PARIS (AP-CP) _ French auto company PSA Peugeot-Citroen plans to
cut costs _ and up to 8,000 jobs in Europe _ and focus on selling
cars in emerging markets in an effort to improve profitability.
The job cuts, disclosed Tuesday, would represent nearly 12 per
cent of its European work force.
Europe's second-largest carmaker has suffered four years of
sliding profitability, because sales failed to meet expectations
earlier in the decade and chronic overcapacity.
The plan drawn up by chief executive Christian Streiff sets a
target for boosting its operating margin to between 5.5 per cent and
six per cent by 2010, compared with 2.7 per cent in the first half
of this year.
Profitability is slated to continue improving, reaching between
six per cent and seven per cent between 2010 and 2015.
Streiff said the cost-cutting plan would include a hiring freeze
in Europe, where labour costs are highest. That would cut the
European work force by up to 8,000 jobs, mainly through early
retirement and voluntary departures.
Peugeot-Citroen employes about 211,000 people worldwide,
including 68,000 in Europe.
It also intends to cut in half the cost of guarantee claims,
improve the productivity of its purchasing, reduce fixed costs and
development costs, cut logistics costs, and improve capacity
The cuts reflect restructuring among most of the world's
carmakers as they deal with global overcapacity, loss of market
share to Japanese companies and changes in market demand caused by
rising gasoline prices. In North America, the Big Three carmakers _
General Motors, Ford and Chrysler _ have cut thousands of jobs in
the United States and Canada, including 1,200 announced just last
week at at a GM truck plant in Oshawa, Ont., just east of Toronto.
In Canada, Ontario has been hit hard by the loss of Big Three
auto industry jobs, although Japanese carmakers Toyota and Honda
have expanded their assembly factories in the province to supply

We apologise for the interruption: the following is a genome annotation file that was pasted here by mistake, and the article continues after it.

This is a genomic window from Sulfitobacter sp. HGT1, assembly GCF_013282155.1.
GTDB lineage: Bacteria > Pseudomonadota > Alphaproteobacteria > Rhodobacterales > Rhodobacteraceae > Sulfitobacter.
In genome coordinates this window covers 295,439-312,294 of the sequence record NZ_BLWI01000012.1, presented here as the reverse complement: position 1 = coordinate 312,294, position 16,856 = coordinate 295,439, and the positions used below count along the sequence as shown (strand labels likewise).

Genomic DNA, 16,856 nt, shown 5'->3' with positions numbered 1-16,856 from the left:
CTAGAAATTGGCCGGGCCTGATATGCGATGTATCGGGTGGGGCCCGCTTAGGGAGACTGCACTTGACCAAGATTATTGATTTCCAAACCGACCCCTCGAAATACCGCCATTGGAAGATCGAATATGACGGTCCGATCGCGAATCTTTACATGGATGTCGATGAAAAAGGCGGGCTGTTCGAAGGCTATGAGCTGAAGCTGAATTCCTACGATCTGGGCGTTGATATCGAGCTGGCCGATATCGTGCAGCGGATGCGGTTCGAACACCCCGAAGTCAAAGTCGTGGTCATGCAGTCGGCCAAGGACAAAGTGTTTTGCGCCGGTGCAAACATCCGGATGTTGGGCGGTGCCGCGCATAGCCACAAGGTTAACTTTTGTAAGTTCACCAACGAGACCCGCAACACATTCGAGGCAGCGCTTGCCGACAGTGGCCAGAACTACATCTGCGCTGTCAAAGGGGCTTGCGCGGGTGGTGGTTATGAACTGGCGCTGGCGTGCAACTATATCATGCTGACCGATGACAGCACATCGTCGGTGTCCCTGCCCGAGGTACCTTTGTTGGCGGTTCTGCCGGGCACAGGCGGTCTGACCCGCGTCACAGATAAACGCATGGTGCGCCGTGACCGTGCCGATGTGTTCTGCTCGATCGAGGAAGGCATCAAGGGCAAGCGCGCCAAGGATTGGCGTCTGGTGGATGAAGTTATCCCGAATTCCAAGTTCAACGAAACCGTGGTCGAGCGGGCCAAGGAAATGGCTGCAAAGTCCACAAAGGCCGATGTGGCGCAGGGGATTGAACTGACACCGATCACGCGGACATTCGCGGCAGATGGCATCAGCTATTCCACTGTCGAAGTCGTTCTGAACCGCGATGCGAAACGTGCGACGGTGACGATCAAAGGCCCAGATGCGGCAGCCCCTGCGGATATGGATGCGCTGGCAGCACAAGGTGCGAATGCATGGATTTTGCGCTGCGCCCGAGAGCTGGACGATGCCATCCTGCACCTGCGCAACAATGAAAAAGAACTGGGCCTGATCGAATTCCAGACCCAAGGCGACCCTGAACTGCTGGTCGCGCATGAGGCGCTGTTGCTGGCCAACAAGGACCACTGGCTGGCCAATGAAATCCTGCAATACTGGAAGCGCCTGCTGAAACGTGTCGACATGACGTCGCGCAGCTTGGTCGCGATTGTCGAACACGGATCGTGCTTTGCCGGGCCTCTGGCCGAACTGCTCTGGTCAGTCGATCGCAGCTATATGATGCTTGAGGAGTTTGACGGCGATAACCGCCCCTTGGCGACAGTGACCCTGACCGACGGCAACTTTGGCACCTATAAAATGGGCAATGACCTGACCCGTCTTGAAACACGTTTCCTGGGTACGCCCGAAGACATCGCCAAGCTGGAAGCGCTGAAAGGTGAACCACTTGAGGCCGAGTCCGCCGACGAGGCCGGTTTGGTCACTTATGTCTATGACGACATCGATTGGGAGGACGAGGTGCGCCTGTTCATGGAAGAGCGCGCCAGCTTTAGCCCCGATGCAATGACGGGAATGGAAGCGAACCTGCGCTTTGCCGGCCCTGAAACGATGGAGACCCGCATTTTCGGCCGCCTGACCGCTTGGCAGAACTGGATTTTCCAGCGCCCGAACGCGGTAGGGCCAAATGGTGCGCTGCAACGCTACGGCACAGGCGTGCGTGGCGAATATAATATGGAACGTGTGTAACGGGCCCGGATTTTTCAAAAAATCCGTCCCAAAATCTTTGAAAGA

growing U.S. demand for their vehicles.
While Peugeot-Citroen has previoulsy said it didn't believe in
producing low-cost cars specifically aimed at emerging markets,
Streiff indicated Tuesday that this may be changing. The company is
working on ``entry level'' models targeted at China, Russia and
South America, he said.
The company is targeting sales of four million vehicles a year by
2010, compared to 3.37 million in 2006, fueled by a major effort to
rejuvenate its model lineup.
The company is looking to boost sales outside the mature European
market. It plans to double its sales in Latin America to 400,000 a
year. It is targeting one million annual sales in China by 2015 and
plans to build a new plant there with its local partner Dongfeng
Motor in 2010.
A joint venture with another local partner, Hafei, is under way
and should lead to the construction of a third manufacturing
facility in southern China, the company said.
In Russia, Peugeot-Citroen is targeting sales of 100,000 by 2010.
In western Europe, where Peugeot-Citroen sells the bulk of its cars,
the company plans to sell 300,000 more cars annually by 2010.
It plans to launch vehicles powered by hybrid diesel engines in
2010 and equip all products with Stop & Start systems that reduce
emissions and fuel consumption by stopping a car's engine when it is